In addition to the problematic size of agriculture’s carbon footprint, pesticide toxicity (insecticides, fungicides, and herbicides) needs to be addressed to reach sustainability. Toxic chemicals used in agriculture are intended to kill pests, however, these chemicals can have long-lasting unintended impacts after application. Don’t get me wrong, the use of synthetic chemicals and fertilizers has helped to feed millions of people. At the same time, some of these chemicals are known to be toxic to humans and wildlife, and their impacts may not be fully known. For example, when you look at the Alabama Cooperative Extension Service (ACES) recommendations for pest management, you find a multitude of synthetic chemicals which are known toxins. To ACES’ credit, care is taken to recommend techniques that reduce total use and environmental impacts. However, peanuts alone have a 47 page guide to the use of these chemicals.
All of this contributes to why permaculture advocates for completely organic agriculture. There are ways to design farms which naturally break pest cycles, like providing habitats for predators, cycling livestock paddock management, and planting a polyculture of companion plants instead of monocultures vulnerable to pests. In a permaculture design, each element performs multiple functions, and each function is supported by multiple elements. This is why there is no single chemical insecticide to solve a pest problem, but rather a network of natural elements which work together to reduce pests. This is also why a diversity of species is planted. This diversity makes it harder for pests to find their preferred food, while creating additional habitats for predator species to eat pests.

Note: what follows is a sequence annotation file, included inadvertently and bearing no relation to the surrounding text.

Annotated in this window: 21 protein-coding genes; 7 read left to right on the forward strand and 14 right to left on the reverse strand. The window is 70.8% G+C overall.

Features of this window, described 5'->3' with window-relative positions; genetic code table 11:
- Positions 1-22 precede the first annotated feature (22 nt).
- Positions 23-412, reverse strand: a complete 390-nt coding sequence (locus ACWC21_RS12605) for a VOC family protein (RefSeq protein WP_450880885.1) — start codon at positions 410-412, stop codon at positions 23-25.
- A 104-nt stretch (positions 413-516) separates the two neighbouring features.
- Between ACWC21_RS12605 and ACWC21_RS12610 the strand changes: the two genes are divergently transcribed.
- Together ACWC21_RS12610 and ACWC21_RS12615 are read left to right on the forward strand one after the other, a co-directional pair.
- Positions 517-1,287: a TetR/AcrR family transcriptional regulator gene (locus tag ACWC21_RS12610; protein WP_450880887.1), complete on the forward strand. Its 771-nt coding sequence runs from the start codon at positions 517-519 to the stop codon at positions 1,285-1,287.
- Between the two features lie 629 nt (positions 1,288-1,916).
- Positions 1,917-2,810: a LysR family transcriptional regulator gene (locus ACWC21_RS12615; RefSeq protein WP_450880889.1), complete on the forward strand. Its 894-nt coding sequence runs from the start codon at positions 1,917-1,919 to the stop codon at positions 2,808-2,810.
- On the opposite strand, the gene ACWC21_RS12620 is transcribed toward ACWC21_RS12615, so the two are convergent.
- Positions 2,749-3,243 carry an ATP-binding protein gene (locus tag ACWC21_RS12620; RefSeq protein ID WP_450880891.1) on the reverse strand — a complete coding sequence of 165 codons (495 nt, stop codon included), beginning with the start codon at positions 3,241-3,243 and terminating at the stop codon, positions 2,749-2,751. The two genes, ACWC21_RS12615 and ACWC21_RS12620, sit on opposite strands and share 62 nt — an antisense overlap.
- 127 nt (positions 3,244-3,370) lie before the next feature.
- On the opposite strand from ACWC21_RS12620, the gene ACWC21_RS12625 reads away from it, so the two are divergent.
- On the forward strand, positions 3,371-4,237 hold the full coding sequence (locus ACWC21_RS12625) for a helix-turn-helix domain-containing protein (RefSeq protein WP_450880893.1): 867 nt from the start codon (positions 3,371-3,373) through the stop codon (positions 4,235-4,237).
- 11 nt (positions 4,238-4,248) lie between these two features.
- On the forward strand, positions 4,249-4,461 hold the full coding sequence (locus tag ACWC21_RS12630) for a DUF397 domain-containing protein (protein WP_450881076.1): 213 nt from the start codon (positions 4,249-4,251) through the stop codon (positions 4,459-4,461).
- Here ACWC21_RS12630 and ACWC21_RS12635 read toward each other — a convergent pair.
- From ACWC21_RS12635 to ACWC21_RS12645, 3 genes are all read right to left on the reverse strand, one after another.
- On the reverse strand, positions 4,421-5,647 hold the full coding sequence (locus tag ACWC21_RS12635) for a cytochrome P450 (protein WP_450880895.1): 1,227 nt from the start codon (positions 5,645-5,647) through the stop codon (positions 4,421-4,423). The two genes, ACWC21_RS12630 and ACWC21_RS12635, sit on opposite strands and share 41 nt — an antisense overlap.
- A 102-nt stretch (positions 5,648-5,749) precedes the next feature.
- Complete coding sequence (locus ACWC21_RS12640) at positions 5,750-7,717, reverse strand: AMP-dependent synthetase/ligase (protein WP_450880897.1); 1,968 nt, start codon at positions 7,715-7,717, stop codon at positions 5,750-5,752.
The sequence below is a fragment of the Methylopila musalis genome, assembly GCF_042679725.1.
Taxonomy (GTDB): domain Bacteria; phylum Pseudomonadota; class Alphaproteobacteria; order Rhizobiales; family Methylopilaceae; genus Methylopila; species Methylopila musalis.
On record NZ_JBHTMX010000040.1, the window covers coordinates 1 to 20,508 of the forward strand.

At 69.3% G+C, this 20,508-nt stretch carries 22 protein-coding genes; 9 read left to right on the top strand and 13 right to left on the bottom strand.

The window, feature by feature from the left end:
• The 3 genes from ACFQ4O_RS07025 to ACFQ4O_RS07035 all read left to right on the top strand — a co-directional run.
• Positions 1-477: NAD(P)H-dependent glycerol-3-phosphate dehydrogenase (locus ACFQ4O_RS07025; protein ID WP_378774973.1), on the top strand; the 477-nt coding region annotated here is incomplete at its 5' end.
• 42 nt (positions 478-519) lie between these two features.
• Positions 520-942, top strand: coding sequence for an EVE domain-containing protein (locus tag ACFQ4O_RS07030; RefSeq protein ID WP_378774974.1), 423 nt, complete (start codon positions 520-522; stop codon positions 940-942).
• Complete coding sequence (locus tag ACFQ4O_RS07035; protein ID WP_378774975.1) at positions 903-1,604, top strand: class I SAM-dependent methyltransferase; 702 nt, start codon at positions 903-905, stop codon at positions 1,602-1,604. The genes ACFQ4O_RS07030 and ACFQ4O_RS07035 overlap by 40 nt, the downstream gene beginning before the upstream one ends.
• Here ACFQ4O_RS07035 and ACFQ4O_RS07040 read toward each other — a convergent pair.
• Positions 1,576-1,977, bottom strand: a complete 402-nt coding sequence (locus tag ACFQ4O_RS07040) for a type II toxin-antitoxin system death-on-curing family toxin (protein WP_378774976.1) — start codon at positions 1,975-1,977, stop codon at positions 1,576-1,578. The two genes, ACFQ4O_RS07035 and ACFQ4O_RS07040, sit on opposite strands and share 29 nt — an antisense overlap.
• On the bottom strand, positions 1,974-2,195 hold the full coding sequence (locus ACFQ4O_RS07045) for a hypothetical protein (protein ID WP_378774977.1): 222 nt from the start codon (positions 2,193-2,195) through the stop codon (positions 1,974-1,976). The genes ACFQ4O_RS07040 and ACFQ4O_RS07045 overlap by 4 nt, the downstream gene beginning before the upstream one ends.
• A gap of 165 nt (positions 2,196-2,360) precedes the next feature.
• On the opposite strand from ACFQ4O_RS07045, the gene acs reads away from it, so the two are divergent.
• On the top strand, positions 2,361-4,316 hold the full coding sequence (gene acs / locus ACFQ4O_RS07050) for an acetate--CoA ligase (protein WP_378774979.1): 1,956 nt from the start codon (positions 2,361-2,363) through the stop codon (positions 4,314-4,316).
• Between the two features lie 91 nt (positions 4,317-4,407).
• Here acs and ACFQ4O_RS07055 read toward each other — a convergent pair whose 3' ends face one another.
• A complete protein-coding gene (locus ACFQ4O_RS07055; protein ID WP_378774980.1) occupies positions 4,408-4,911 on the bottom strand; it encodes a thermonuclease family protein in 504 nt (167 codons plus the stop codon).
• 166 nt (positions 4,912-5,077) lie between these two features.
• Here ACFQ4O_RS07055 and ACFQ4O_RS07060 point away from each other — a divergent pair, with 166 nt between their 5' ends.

The industrial food complex has a massive impact on the global scale. By changing biogeochemical cycles of energy and matter (like carbon), we are literally changing the climate. The primary impacts to consider when looking at agriculture are the carbon footprint, artificial fertilizers, soil erosion, livestock, transportation, and pesticide toxicity. Permaculture has a variety of suggestions and methods to manage human and natural systems to reduce or reverse these impacts. However, sustainable solutions need to be properly used in the appropriate situation.
Because each site is different, each bioregion has its own considerations for regeneration. The appropriate application of permaculture has tremendous value to explore for regenerative agriculture. Permaculture is taught through the Permaculture Design Certificate (PDC) course. The Permaculture Institute of North America (PINA) has information about permaculture educators and courses near you.
Find out more about permaculture principles and practices at the next Permaculture Tigers meeting, March 25 from 6:00 to 8:00 PM in Student Center 2222. Permaculture Tigers is a registered student organization at Auburn and an allied organization to PINA. We have monthly meetings on the last Wednesday of the month during fall and spring semesters. We have guest speakers, educational workshops, and field trips to permaculture sites.
Post contributed by Joe Nisbett, President of Permaculture Tigers, Master of Landscape Architecture, Master of Community Planning.